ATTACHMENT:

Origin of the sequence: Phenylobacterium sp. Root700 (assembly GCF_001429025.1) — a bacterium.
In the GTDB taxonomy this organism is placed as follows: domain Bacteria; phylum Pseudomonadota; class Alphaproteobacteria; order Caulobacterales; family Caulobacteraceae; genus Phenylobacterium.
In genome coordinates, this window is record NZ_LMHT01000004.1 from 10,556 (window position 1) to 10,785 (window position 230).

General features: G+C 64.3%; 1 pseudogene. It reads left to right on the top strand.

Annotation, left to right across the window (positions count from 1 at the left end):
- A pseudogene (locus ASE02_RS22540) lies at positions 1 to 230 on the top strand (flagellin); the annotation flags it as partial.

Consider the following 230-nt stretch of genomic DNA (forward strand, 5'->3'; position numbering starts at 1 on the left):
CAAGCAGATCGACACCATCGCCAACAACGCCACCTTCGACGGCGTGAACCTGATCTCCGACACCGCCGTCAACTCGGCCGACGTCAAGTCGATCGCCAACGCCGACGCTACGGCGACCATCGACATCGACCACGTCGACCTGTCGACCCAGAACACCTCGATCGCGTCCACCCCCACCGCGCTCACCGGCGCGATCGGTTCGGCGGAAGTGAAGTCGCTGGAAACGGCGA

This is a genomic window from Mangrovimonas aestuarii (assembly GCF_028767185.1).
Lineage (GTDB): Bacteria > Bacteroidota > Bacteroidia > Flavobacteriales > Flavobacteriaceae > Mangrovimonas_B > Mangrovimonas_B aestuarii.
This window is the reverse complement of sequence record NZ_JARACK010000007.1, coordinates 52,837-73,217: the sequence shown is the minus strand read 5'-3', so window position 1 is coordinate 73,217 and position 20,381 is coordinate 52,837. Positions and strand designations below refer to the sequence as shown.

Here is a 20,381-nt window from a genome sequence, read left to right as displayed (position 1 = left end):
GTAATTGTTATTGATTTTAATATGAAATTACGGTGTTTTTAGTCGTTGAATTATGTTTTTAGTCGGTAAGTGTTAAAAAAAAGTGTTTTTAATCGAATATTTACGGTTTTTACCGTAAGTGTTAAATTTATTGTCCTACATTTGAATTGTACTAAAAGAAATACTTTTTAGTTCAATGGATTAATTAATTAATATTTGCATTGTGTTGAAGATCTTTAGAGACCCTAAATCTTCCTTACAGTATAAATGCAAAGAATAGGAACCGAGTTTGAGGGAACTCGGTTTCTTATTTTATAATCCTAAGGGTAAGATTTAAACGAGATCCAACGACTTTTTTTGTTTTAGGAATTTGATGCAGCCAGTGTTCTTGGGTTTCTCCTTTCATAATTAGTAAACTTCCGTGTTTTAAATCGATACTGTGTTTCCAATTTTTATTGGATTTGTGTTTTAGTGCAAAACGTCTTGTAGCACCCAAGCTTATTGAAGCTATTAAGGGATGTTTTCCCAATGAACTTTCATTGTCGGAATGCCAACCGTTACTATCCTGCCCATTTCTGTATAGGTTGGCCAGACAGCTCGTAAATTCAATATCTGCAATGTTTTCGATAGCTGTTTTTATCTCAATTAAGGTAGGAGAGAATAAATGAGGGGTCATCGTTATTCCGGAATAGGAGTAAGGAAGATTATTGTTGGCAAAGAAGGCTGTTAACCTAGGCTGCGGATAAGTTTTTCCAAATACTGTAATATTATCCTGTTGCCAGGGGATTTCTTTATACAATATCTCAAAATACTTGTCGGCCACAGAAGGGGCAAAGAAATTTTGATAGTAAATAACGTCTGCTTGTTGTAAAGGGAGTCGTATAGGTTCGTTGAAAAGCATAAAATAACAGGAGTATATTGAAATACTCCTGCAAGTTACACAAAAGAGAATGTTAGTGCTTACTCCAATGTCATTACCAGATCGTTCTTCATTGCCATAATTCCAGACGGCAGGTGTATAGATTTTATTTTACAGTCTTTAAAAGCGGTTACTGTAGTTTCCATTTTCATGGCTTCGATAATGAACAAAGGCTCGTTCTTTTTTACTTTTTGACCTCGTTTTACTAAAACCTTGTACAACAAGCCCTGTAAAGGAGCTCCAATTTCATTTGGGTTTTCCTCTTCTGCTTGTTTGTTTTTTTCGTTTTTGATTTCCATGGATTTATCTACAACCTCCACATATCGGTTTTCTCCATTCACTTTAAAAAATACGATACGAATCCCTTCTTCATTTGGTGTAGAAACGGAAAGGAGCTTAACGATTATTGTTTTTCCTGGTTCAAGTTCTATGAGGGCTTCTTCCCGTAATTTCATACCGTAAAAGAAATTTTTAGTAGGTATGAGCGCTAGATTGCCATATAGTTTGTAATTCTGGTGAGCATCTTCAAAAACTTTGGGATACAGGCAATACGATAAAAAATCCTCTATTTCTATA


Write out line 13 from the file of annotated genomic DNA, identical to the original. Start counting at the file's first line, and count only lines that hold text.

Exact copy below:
GTAATTGTTATTGATTTTAATATGAAATTACGGTGTTTTTAGTCGTTGAATTATGTTTTTAGTCGGTAAGTGTTAAAAAAAAGTGTTTTTAATCGAATATTTACGGTTTTTACCGTAAGTGTTAAATTTATTGTCCTACATTTGAATTGTACTAAAAGAAATACTTTTTAGTTCAATGGATTAATTAATTAATATTTGCATTGTGTTGAAGATCTTTAGAGACCCTAAATCTTCCTTACAGTATAAATGCAAAGAATAGGAACCGAGTTTGAGGGAACTCGGTTTCTTATTTTATAATCCTAAGGGTAAGATTTAAACGAGATCCAACGACTTTTTTTGTTTTAGGAATTTGATGCAGCCAGTGTTCTTGGGTTTCTCCTTTCATAATTAGTAAACTTCCGTGTTTTAAATCGATACTGTGTTTCCAATTTTTATTGGATTTGTGTTTTAGTGCAAAACGTCTTGTAGCACCCAAGCTTATTGAAGCTATTAAGGGATGTTTTCCCAATGAACTTTCATTGTCGGAATGCCAACCGTTACTATCCTGCCCATTTCTGTATAGGTTGGCCAGACAGCTCGTAAATTCAATATCTGCAATGTTTTCGATAGCTGTTTTTATCTCAATTAAGGTAGGAGAGAATAAATGAGGGGTCATCGTTATTCCGGAATAGGAGTAAGGAAGATTATTGTTGGCAAAGAAGGCTGTTAACCTAGGCTGCGGATAAGTTTTTCCAAATACTGTAATATTATCCTGTTGCCAGGGGATTTCTTTATACAATATCTCAAAATACTTGTCGGCCACAGAAGGGGCAAAGAAATTTTGATAGTAAATAACGTCTGCTTGTTGTAAAGGGAGTCGTATAGGTTCGTTGAAAAGCATAAAATAACAGGAGTATATTGAAATACTCCTGCAAGTTACACAAAAGAGAATGTTAGTGCTTACTCCAATGTCATTACCAGATCGTTCTTCATTGCCATAATTCCAGACGGCAGGTGTATAGATTTTATTTTACAGTCTTTAAAAGCGGTTACTGTAGTTTCCATTTTCATGGCTTCGATAATGAACAAAGGCTCGTTCTTTTTTACTTTTTGACCTCGTTTTACTAAAACCTTGTACAACAAGCCCTGTAAAGGAGCTCCAATTTCATTTGGGTTTTCCTCTTCTGCTTGTTTGTTTTTTTCGTTTTTGATTTCCATGGATTTATCTACAACCTCCACATATCGGTTTTCTCCATTCACTTTAAAAAATACGATACGAATCCCTTCTTCATTTGGTGTAGAAACGGAAAGGAGCTTAACGATTATTGTTTTTCCTGGTTCAAGTTCTATGAGGGCTTCTTCCCGTAATTTCATACCGTAAAAGAAATTTTTAGTAGGTATGAGCGCTAGATTGCCATATAGTTTGTAATTCTGGTGAGCATCTTCAAAAACTTTGGGATACAGGCAATACGATAAAAAATCCTCTATTTCTATA